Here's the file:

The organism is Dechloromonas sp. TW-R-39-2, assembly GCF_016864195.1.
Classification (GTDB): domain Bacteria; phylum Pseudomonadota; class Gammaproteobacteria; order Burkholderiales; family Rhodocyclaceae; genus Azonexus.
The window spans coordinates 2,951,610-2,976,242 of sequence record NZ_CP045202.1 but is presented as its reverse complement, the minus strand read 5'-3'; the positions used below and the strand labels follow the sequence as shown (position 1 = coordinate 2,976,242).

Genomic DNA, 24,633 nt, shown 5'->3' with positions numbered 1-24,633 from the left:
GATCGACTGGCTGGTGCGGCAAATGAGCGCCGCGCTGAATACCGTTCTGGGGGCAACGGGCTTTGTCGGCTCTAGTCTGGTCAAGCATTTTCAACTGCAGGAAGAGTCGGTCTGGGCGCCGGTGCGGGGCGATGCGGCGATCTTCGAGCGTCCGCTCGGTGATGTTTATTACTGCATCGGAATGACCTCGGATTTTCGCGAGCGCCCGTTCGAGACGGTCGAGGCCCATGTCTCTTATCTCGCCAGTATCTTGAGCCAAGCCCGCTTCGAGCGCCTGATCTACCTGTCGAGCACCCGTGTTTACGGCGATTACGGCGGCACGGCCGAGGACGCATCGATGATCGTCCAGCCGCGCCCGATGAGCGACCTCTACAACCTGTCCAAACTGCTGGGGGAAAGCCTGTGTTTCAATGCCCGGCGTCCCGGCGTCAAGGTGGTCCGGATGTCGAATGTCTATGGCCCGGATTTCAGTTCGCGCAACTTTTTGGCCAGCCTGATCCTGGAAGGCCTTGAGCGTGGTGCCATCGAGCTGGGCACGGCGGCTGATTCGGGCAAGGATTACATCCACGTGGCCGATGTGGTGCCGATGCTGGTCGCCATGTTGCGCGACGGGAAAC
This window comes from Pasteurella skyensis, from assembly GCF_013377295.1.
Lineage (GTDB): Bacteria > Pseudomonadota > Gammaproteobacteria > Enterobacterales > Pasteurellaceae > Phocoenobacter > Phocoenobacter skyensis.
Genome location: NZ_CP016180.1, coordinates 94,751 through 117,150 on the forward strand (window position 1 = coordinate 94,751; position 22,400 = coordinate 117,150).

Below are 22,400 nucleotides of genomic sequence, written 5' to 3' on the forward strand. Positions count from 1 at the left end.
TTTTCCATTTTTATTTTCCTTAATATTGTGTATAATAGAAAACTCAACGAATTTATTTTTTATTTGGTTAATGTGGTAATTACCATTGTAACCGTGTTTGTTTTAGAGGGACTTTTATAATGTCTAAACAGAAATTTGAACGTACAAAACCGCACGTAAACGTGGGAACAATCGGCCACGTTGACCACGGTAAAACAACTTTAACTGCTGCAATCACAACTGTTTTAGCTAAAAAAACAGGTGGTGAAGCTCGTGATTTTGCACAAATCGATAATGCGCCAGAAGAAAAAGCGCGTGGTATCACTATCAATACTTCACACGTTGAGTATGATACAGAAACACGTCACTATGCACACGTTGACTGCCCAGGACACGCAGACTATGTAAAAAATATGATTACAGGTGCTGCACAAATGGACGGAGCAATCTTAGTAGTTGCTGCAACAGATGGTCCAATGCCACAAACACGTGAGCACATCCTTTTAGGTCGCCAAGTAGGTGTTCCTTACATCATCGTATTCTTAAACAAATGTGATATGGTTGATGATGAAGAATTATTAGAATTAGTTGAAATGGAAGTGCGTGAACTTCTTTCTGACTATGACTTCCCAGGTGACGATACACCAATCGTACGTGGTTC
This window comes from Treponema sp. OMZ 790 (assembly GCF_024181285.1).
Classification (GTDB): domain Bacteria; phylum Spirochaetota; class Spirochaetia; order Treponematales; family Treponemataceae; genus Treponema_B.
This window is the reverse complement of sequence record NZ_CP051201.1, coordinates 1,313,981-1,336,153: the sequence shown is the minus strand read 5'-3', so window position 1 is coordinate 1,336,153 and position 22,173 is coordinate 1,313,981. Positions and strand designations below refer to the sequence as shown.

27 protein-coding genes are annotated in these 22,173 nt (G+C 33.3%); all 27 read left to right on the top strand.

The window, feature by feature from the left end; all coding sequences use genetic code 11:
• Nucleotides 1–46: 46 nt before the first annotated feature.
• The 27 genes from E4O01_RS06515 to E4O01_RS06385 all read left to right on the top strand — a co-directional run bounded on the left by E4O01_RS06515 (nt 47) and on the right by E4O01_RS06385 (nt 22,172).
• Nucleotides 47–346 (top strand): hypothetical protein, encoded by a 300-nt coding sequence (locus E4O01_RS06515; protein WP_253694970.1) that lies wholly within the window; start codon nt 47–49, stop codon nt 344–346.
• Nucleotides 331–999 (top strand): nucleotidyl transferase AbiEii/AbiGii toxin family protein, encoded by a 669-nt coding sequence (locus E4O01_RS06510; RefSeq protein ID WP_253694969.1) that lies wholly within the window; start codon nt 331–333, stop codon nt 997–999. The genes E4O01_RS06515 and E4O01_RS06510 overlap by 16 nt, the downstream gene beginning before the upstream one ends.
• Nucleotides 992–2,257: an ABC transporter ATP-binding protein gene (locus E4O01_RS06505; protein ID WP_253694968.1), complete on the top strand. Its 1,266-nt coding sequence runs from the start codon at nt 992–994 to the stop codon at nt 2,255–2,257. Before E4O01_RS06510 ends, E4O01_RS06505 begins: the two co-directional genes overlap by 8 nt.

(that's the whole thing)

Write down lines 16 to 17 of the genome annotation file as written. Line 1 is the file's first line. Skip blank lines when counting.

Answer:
• Nucleotides 1–46: 46 nt before the first annotated feature.
• The 27 genes from E4O01_RS06515 to E4O01_RS06385 all read left to right on the top strand — a co-directional run bounded on the left by E4O01_RS06515 (nt 47) and on the right by E4O01_RS06385 (nt 22,172).